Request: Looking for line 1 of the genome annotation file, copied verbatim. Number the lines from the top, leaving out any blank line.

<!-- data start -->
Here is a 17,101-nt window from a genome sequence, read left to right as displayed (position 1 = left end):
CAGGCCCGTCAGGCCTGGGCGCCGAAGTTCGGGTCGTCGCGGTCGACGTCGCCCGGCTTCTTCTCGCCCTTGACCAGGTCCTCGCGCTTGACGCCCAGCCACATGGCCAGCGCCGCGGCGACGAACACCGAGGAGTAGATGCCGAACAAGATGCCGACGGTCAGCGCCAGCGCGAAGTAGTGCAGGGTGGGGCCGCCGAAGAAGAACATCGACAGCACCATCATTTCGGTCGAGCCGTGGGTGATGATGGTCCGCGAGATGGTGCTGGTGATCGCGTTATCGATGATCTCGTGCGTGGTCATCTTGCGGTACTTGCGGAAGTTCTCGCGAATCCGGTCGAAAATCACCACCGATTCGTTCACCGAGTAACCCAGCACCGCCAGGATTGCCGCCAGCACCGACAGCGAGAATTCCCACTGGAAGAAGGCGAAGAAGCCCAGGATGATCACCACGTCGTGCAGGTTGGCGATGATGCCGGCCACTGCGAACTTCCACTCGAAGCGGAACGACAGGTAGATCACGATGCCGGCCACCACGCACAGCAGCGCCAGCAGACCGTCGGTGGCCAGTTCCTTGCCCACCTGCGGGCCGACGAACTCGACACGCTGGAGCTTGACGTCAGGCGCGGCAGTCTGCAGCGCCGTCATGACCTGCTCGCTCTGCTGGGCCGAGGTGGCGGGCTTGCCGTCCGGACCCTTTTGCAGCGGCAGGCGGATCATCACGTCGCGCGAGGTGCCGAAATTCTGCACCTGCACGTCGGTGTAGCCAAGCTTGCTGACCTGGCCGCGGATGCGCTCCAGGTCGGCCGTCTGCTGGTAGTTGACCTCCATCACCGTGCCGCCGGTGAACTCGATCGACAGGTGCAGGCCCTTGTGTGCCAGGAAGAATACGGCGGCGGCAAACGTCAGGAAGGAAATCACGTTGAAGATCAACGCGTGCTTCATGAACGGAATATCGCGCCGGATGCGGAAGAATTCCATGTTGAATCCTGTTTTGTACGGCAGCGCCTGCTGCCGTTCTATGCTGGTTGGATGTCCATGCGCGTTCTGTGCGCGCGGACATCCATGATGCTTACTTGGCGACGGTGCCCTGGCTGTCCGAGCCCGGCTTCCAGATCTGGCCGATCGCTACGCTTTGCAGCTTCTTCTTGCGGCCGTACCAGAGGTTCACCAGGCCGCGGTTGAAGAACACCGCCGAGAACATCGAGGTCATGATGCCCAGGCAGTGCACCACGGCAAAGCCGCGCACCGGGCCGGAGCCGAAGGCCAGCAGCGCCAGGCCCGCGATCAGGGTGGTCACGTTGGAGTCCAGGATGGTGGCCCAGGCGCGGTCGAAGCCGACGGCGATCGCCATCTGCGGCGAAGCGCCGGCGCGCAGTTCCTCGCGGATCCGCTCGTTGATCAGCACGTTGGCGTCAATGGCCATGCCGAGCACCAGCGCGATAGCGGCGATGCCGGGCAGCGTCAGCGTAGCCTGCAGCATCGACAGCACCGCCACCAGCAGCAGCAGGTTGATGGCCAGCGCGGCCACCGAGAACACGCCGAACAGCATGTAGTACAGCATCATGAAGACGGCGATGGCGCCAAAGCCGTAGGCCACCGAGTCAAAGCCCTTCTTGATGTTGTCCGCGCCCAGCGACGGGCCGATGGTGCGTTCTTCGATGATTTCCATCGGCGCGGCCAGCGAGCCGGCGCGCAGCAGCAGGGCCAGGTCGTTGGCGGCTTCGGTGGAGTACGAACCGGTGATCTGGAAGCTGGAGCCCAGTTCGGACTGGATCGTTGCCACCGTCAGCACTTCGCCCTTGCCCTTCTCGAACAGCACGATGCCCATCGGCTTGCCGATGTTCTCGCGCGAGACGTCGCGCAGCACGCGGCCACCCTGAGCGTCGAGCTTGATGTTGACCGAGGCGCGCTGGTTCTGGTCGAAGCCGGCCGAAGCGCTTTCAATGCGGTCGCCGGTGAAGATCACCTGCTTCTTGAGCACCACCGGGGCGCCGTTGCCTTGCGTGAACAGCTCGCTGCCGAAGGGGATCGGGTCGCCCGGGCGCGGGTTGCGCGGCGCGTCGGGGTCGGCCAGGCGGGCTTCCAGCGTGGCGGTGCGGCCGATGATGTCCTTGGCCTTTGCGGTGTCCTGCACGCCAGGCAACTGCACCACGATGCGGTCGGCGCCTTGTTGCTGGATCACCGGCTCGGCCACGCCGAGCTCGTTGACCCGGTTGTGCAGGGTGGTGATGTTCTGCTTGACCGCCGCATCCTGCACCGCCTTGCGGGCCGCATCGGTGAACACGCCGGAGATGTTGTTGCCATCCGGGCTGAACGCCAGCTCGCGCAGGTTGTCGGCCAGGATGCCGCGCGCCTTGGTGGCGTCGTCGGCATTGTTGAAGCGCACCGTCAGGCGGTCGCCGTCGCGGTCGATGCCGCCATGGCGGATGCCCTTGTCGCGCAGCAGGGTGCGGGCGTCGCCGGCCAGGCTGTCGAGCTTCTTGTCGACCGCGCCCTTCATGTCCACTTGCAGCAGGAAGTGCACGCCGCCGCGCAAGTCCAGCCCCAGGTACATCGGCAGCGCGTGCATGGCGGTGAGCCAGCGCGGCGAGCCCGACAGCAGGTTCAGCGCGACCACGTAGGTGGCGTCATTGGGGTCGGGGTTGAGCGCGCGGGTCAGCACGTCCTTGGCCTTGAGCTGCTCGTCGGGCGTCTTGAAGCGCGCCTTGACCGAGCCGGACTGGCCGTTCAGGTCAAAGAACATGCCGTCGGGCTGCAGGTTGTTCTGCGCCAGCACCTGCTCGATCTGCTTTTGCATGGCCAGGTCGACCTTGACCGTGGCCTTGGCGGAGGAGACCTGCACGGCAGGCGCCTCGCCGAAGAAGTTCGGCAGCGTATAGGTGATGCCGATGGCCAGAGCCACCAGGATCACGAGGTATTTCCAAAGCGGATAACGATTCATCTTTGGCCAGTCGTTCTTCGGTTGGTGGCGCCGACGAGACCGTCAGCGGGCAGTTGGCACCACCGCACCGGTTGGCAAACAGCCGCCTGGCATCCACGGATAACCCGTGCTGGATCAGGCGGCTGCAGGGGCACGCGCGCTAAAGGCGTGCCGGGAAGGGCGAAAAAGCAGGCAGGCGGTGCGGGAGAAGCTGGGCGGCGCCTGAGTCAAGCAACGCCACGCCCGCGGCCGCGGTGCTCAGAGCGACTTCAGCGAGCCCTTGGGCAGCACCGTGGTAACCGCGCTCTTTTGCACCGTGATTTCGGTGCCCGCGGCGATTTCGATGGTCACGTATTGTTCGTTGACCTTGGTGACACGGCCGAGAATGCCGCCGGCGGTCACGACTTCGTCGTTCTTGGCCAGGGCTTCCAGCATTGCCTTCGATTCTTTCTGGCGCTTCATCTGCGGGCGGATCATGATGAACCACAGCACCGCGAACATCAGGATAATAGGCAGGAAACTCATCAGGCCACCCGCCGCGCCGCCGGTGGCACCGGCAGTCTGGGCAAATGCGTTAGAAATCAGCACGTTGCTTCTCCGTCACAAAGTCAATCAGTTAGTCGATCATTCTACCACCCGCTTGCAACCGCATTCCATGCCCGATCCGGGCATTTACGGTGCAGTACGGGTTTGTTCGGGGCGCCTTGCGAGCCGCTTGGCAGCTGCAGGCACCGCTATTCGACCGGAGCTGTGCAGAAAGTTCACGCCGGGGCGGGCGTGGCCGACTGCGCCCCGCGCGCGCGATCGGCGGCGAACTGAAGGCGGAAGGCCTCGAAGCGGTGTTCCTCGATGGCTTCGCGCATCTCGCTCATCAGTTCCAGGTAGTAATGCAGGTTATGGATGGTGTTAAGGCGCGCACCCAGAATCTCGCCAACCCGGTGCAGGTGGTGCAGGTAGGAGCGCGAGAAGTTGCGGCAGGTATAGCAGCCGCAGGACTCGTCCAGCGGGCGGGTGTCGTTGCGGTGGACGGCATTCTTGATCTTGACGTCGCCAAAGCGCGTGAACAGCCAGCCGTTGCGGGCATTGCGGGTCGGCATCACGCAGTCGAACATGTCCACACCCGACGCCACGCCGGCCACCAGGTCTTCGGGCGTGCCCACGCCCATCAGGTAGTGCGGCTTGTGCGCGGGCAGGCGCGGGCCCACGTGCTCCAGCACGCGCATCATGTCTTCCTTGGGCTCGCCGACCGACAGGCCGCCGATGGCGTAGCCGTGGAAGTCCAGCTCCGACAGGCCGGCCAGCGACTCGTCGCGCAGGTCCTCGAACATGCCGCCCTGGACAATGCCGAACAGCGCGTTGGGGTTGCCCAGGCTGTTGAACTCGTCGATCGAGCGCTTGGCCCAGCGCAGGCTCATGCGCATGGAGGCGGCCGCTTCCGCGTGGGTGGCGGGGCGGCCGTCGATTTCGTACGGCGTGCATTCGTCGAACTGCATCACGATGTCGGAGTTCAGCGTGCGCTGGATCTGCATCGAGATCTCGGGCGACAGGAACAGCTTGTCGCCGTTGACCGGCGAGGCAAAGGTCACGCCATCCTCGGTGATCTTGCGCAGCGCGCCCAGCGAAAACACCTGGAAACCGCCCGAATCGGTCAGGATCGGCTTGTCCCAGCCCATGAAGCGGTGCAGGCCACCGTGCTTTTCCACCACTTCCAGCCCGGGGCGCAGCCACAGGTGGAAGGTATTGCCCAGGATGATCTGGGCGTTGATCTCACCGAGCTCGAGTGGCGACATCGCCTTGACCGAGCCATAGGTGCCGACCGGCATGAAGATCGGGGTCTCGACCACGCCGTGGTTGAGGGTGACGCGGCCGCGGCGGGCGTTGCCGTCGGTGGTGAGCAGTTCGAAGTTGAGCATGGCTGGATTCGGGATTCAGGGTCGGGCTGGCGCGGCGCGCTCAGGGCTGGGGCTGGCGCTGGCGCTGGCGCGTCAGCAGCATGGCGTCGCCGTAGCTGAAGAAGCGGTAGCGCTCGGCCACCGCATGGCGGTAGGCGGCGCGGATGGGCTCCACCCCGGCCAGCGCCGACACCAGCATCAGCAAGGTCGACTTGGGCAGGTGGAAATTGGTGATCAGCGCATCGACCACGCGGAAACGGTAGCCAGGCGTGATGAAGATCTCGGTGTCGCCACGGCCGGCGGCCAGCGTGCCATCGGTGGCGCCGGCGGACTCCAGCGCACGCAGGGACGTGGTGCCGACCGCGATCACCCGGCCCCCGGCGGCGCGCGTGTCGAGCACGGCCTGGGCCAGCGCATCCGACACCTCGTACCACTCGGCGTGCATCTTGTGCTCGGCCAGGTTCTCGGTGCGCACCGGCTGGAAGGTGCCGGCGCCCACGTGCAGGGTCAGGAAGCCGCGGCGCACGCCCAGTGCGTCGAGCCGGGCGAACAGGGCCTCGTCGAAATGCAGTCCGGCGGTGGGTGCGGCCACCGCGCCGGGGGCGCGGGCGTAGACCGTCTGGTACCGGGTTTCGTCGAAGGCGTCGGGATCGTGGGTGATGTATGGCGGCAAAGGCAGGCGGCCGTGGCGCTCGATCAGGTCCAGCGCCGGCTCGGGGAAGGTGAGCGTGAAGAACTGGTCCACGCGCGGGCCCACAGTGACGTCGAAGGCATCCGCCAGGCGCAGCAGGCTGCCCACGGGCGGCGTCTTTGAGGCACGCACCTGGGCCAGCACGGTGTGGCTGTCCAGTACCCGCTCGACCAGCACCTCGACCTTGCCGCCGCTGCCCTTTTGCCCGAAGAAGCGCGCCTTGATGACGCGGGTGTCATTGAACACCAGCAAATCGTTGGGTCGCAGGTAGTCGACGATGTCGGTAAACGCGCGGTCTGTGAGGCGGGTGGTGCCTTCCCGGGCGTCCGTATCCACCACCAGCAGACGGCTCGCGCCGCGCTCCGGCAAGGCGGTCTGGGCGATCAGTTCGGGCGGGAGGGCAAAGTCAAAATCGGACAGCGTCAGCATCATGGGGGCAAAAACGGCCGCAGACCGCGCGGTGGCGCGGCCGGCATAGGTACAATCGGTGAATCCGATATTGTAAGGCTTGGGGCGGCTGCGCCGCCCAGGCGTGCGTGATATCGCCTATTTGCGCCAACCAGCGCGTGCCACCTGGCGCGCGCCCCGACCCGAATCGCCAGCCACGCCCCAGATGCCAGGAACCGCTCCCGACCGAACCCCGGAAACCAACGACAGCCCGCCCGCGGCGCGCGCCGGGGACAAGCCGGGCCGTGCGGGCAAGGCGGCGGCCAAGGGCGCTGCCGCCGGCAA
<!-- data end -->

Here is a 17,101-nt window from a genome sequence, read left to right as displayed (position 1 = left end):